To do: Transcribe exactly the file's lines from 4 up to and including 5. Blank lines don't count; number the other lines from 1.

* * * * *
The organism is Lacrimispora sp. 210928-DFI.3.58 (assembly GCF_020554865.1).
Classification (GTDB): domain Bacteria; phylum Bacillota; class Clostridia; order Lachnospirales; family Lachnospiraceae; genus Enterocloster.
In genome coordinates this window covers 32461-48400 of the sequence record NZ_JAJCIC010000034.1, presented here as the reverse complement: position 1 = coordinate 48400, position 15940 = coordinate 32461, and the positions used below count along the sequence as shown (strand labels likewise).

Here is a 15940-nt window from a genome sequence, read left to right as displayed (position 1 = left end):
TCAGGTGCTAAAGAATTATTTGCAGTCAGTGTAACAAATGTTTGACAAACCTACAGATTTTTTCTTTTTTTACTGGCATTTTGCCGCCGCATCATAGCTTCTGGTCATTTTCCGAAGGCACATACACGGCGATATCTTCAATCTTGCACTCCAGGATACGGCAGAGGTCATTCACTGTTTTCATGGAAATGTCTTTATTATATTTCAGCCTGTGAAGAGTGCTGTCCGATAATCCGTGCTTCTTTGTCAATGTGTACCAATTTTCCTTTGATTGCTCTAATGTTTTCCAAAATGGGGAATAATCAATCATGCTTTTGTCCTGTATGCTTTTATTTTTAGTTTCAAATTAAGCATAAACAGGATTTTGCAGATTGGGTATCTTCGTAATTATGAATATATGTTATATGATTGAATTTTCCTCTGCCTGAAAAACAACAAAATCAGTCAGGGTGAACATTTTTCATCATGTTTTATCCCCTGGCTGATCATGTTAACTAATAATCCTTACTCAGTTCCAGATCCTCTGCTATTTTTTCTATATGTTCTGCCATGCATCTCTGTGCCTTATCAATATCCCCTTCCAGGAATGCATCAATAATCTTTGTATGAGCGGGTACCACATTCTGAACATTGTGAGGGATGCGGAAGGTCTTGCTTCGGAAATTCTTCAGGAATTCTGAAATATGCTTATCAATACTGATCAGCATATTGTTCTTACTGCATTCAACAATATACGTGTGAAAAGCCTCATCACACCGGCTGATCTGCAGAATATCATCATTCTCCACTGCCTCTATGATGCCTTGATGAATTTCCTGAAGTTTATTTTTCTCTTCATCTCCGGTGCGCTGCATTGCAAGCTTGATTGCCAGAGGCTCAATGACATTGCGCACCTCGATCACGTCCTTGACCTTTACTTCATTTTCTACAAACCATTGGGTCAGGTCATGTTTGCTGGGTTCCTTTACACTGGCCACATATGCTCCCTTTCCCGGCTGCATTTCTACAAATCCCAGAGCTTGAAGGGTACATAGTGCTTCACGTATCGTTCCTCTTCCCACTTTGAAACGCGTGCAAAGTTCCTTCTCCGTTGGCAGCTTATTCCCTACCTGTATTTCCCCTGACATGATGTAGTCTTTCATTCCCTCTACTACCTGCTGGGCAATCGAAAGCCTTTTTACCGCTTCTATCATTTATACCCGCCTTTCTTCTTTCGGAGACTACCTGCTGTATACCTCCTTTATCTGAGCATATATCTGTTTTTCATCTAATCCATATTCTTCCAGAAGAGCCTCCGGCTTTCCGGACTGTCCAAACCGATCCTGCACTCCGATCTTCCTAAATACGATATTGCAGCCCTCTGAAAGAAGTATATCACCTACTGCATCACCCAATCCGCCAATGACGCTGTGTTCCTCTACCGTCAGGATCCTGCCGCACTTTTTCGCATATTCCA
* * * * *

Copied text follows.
Here is a 15940-nt window from a genome sequence, read left to right as displayed (position 1 = left end):
TCAGGTGCTAAAGAATTATTTGCAGTCAGTGTAACAAATGTTTGACAAACCTACAGATTTTTTCTTTTTTTACTGGCATTTTGCCGCCGCATCATAGCTTCTGGTCATTTTCCGAAGGCACATACACGGCGATATCTTCAATCTTGCACTCCAGGATACGGCAGAGGTCATTCACTGTTTTCATGGAAATGTCTTTATTATATTTCAGCCTGTGAAGAGTGCTGTCCGATAATCCGTGCTTCTTTGTCAATGTGTACCAATTTTCCTTTGATTGCTCTAATGTTTTCCAAAATGGGGAATAATCAATCATGCTTTTGTCCTGTATGCTTTTATTTTTAGTTTCAAATTAAGCATAAACAGGATTTTGCAGATTGGGTATCTTCGTAATTATGAATATATGTTATATGATTGAATTTTCCTCTGCCTGAAAAACAACAAAATCAGTCAGGGTGAACATTTTTCATCATGTTTTATCCCCTGGCTGATCATGTTAACTAATAATCCTTACTCAGTTCCAGATCCTCTGCTATTTTTTCTATATGTTCTGCCATGCATCTCTGTGCCTTATCAATATCCCCTTCCAGGAATGCATCAATAATCTTTGTATGAGCGGGTACCACATTCTGAACATTGTGAGGGATGCGGAAGGTCTTGCTTCGGAAATTCTTCAGGAATTCTGAAATATGCTTATCAATACTGATCAGCATATTGTTCTTACTGCATTCAACAATATACGTGTGAAAAGCCTCATCACACCGGCTGATCTGCAGAATATCATCATTCTCCACTGCCTCTATGATGCCTTGATGAATTTCCTGAAGTTTATTTTTCTCTTCATCTCCGGTGCGCTGCATTGCAAGCTTGATTGCCAGAGGCTCAATGACATTGCGCACCTCGATCACGTCCTTGACCTTTACTTCATTTTCTACAAACCATTGGGTCAGGTCATGTTTGCTGGGTTCCTTTACACTGGCCACATATGCTCCCTTTCCCGGCTGCATTTCTACAAATCCCAGAGCTTGAAGGGTACATAGTGCTTCACGTATCGTTCCTCTTCCCACTTTGAAACGCGTGCAAAGTTCCTTCTCCGTTGGCAGCTTATTCCCTACCTGTATTTCCCCTGACATGATGTAGTCTTTCATTCCCTCTACTACCTGCTGGGCAATCGAAAGCCTTTTTACCGCTTCTATCATTTATACCCGCCTTTCTTCTTTCGGAGACTACCTGCTGTATACCTCCTTTATCTGAGCATATATCTGTTTTTCATCTAATCCATATTCTTCCAGAAGAGCCTCCGGCTTTCCGGACTGTCCAAACCGATCCTGCACTCCGATCTTCCTAAATACGATATTGCAGCCCTCTGAAAGAAGTATATCACCTACTGCATCACCCAATCCGCCAATGACGCTGTGTTCCTCTACCGTCAGGATCCTGCCGCACTTTTTCGCATATTCCA